- Global ESB: All services share one namespace, and each service provider is visible to every service requester across a heterogeneous, centrally administered, geographically distributed environment. Used by departments or small enterprises where all the services are likely to be applicable throughout the organization.
- Directly connected ESB: A common service registry makes all of the services in several independent ESB installations visible. Used where services are provided and managed by a line of business but made available enterprise-wide.
- Brokered ESB: Bridge services that selectively expose requesters or providers to partners in other domains regulate sharing among multiple ESB installations that each manages its own namespace. Service interactions between ESBs are facilitated through a common broker that implements the bridge services. Used by departments that develop and manage their own services, but share a few of them, or selectively access services provided across the enterprise.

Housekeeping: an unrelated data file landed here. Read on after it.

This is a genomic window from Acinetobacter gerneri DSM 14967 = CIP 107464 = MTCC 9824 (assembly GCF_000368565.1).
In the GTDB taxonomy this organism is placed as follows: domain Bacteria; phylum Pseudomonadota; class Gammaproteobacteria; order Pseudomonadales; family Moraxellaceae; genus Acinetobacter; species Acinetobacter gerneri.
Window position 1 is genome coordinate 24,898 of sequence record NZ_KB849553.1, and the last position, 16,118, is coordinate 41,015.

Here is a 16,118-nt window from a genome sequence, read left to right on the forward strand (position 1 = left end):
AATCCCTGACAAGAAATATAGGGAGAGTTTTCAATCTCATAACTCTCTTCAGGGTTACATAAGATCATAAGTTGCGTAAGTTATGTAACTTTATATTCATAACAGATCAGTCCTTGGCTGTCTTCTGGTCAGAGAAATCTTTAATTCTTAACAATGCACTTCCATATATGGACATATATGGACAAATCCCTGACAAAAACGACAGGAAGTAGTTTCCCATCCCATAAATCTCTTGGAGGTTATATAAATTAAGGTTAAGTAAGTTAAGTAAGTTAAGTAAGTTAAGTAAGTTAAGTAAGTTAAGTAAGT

- Federated ESB: One master ESB to which several dependent ESBs are federated. Service consumers and providers connect to the master or to a dependent ESB to access services throughout the network. Used by organizations that want to federate a set of moderately autonomous departments under the umbrella of a supervising department.
2 thoughts on “Deployment Patterns for ESB – Global, Direct, Brokered or Federated”
This looks familiar… from one of the redbooks? I’m wondering how SFM affects these models, too.
Some great posts lately btw!!
Hi Andy this is from Developerworks, so many time we have customers that want to know what is the different types of ESB patterns. How does SFM affect these models?
Thanks for the support!:)